Kirstie Alley, who reached a career zenith as the replacement for Shelley Long in the long-running NBC sitcom Cheers, died after a short battle with cancer. She was 71.
Her children – William “True” Stevenson and Lillie Price Stevenson — announced the news Monday evening with a statement shared via their mother’s social media accounts.
“We are sad to inform you that our incredible, fierce and loving mother has passed away after a battle with cancer, only recently discovered,” they said in a statement. “She was surrounded by her closest family and fought with great strength, leaving us with a certainty of her never-ending joy of living and whatever adventures lie ahead. As iconic as she was on screen, she was an even more amazing mother and grandmother.”
“Our mother’s zest and passion for life, her children, grandchildren and her many animals, not to mention our eternal joy of creating, were unparalleled and leave us inspired to live life to the fullest just as she did,” they added. “We thank you for your love and prayers and ask that you respect our privacy at this difficult time.”
Born January 12, 1951 in Wichita, Kansas, Kirstie Alley first appeared on television on game shows Match Game in 1979 and Password Plus in 1980. At the time she described her profession as an interior designer.
Alley made her film debut in 1982 in Star Trek II: The Wrath of Khan, playing the Vulcan Starfleet officer Lieutenant Saavik. Rather than reprise her role in later sequels, she was featured in a number of less prominent movies including One More Chance, Blind Date and Runaway. At the same time, Alley began guest-starring in TV series like comedy Quark, The Love Boat, and drama Runway. In 1983, she had her first regularly scheduled role in the one season drama Masquerade. Then, in 1985, she played Virgilia Hazard in the ABC miniseries North and South, books I and II.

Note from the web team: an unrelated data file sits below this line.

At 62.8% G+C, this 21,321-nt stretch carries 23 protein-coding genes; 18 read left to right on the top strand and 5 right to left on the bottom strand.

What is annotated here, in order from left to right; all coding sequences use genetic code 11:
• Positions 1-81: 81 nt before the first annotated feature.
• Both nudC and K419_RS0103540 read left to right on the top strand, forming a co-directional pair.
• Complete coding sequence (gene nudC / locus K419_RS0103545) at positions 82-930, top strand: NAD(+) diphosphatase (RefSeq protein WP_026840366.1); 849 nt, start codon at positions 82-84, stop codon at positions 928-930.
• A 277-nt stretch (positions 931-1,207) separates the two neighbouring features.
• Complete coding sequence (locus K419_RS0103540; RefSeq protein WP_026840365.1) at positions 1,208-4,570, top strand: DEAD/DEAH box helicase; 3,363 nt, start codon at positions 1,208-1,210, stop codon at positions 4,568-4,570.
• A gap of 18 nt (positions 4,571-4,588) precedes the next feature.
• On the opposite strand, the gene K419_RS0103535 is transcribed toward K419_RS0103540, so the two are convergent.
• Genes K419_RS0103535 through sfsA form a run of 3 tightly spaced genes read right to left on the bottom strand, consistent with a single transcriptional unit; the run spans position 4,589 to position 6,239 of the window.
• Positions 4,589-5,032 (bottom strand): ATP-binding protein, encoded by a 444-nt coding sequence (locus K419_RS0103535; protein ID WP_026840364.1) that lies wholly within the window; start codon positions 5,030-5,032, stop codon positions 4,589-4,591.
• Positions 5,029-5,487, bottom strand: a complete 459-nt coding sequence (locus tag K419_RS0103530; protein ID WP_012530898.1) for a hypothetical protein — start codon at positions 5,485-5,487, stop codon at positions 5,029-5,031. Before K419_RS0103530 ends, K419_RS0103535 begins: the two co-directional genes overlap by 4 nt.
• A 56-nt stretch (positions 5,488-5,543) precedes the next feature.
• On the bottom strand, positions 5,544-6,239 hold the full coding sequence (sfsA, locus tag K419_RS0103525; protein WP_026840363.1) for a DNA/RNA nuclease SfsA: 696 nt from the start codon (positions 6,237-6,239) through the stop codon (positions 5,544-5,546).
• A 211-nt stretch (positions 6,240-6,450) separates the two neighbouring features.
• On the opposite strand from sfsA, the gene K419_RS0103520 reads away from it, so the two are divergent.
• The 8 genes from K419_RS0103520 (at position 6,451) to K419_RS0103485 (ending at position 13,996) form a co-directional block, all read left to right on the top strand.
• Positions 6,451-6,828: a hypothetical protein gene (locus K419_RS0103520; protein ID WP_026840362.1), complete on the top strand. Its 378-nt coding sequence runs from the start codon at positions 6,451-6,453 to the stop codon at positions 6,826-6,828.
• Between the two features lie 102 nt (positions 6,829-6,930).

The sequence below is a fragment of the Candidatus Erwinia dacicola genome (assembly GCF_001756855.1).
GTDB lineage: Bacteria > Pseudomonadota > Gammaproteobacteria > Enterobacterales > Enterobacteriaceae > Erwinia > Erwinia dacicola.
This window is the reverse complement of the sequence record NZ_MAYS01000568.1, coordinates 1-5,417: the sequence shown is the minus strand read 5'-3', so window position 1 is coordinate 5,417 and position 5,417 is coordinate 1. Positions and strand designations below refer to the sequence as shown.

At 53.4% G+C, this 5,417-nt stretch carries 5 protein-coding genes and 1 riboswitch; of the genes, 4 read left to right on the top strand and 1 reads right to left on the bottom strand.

Following more movie roles (Look Who’s Talking and Look Who’s Talking Too opposite John Travolta in 1989 and 1990, respectively, among others), several TV movies (including A Bunny’s Tale and Infidelity), and more guest appearances, it was her Emmy Award-winning role as Rebecca Howe on Cheers that catapulted Alley to great stardom. She joined the comedy in the sixth season in 1987 and remained through its demise in 1993.
She also appeared as Rebecca Howe in a guest spot on the sitcom Wings.
Immediately following Cheers, Alley reprised her role as Mollie in Look Who’s Talking Now in 1993. And she won her second Emmy for the 1994 television film David’s Mother.
In later years, Alley headlined three additional TV sitcoms: the three-season NBC sitcom Veronica’s Closet (from 1997 to 2000), the comical docuseries Fat Actress as a caricature of herself in 2005, and TV Land’s Kirstie opposite Michael Richards (Seinfeld) and her former Cheers co-star Rhea Perlman in the 2013-14 season. In 2016, she appeared in Fox thriller Scream Queens.
Alley also competed in ABC’s Dancing With the Stars in 2011 and was a houseguest in the UK version of Celebrity Big Brother in the UK in 2018.
More recently, Alley guest-starred on ABC’s The Goldbergs and appeared in the 2020 TV movie You Can’t Take My Daughter. Last April, she appeared on Fox’s The Masked Singer.
Following the news, Alley’s friend and former costar John Travolta paid tribute to the actress on social media.
“Kirstie was one of the most special relationships I’ve ever had. I love you, Kirstie,” he tweeted. “I know we will see each other again.”